Leo: To visualize here.
Steve: Yeah. If you're driving...
Leo: You're proving my point.
Steve: Exactly. If you're driving while you're listening to this, do not close your eyes. But anybody else, I'm going to draw a picture for you. We have to do a little bit of schematic work with electricity and early electronics to explain the principles. But when I'm done, I think everyone's going to get a kick out of what they understand. I'm going to simplify things a little bit here and there. But fundamentally this is the way all of this stuff began to work.
Imagine in this visual slate that there's a wire running along the top which carries a voltage, and another wire running along the bottom which is the ground. And this is the way most of these logic diagram schematics are drawn, is you'll have sort of a bus running across the top that has a voltage, which is just a pressure, essentially, created by a power supply. And anchored at the bottom is another wire, sort of a bus running horizontally that is the ground. You then - you interconnect things in between this positive power supply potential at the top and the ground at the bottom.
If we had two resistors - a resistor is a component with two wires coming out of each end which, as the name sounds, resists the flow of current through it. Essentially what it does is you run current through it, and it gets hot. It dissipates current in the form of heat. So imagine in this circuit diagram that we have two resistors connected, the first one at the top, coming down to the second one, which then connects to the ground at the bottom. So that we have a circuit formed just with two resistors in series. And for the sake of simplicity we'll assume that they have the same amount of resistance. Well, this forms something called a "voltage divider" because essentially, when we make this circuit with just two resistors in a series, voltage will flow through this circuit.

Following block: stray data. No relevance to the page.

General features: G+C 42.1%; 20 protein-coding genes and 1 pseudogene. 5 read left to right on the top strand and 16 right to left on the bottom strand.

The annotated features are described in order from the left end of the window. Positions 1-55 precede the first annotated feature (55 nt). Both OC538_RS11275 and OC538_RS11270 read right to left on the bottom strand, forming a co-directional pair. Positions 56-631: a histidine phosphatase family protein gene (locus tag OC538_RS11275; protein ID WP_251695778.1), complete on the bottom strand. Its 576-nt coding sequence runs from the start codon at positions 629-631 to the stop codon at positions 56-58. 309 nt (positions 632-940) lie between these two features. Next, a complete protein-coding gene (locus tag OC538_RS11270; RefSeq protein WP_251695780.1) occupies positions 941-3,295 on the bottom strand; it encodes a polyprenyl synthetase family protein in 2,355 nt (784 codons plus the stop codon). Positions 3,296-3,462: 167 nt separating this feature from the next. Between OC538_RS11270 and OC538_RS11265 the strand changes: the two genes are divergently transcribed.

And the direction of voltage flow is sort of controversial. I can't remember now, I was trying to remember which direction I learned in high school. Some people think of voltage flowing from the negative to the positive. Some people think of it from the positive to the negative. It really doesn't matter. Technically one direction is current flow, the other is the flow of the electrons, which sort of goes, being negative, goes in the other direction. So either way, all you have to have is a consistent system, since it's really sort of an arbitrary designation which way the current is flowing.
So we have this what's called a "voltage divider." So at the very top is our power supply voltage. What happens is the resistors share this voltage drop, as it's called, between the positive power supply voltage and ground, so that the junction where they're connected in the middle will be at half of that power supply voltage because they evenly divide it. And so that's sort of the first thing to see is you have two resistors connected together. They form what's called a voltage divider. And the voltage in the middle, or the voltage at their junction, where they're connected, is half of the total voltage.
So now we take out the bottom resistor, and we replace it with a switch, just a standard mechanical switch. It's got two wires; and, depending upon whether the switch is open or closed - "open" means they're not connected, "closed" means they are. If we close the switch, then the switch is essentially a short circuit. So now that resistor that's still on the upper half of this little circuit, its lower lead is connected through the closed switch to ground. So its lower lead is now at zero voltage, at ground, when this switch is closed. If we open the switch, then we've disconnected the circuit, and the lower lead now has the same voltage as the power supply because there's no current flowing through this resistor. There's no voltage drop across the resistor.